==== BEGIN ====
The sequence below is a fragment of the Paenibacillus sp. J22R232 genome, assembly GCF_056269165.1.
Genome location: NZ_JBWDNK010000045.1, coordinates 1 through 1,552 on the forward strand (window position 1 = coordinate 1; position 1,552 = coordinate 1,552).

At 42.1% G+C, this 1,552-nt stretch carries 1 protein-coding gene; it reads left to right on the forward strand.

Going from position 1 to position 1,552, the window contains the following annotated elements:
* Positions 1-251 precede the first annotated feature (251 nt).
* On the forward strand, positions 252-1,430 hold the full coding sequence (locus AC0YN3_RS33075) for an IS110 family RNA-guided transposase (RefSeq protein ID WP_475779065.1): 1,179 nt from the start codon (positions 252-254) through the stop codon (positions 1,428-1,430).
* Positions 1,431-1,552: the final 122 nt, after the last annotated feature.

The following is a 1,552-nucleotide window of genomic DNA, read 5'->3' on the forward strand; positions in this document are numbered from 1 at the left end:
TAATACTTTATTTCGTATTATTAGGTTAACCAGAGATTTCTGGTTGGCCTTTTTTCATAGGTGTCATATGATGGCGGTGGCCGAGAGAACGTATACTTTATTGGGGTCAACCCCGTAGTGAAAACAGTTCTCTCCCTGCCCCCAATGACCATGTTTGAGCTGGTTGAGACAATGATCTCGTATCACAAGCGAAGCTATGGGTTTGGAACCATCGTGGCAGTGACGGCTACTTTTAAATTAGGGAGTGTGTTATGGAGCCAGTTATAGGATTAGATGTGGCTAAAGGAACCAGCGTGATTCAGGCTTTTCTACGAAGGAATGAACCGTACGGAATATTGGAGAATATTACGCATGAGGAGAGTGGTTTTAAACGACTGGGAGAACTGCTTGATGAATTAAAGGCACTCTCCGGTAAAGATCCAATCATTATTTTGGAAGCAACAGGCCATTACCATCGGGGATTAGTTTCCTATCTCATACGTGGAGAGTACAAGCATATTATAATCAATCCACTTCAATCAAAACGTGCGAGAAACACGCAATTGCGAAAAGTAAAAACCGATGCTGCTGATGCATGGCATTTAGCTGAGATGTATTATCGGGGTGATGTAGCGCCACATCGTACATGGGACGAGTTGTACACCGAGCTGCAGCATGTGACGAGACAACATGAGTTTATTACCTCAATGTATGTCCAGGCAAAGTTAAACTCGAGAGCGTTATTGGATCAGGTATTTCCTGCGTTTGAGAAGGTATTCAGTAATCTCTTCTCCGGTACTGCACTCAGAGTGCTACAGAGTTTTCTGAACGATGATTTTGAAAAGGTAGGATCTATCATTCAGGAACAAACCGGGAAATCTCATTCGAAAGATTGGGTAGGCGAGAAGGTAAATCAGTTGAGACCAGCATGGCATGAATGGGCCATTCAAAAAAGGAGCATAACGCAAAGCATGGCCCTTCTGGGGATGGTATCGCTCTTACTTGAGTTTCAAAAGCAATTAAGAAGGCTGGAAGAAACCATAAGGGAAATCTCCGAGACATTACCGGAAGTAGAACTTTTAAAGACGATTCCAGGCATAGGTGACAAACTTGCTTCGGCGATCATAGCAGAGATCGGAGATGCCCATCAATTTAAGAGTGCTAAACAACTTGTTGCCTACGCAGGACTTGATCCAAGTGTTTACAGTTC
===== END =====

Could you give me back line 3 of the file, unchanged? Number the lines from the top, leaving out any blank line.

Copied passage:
At 42.1% G+C, this 1,552-nt stretch carries 1 protein-coding gene; it reads left to right on the forward strand.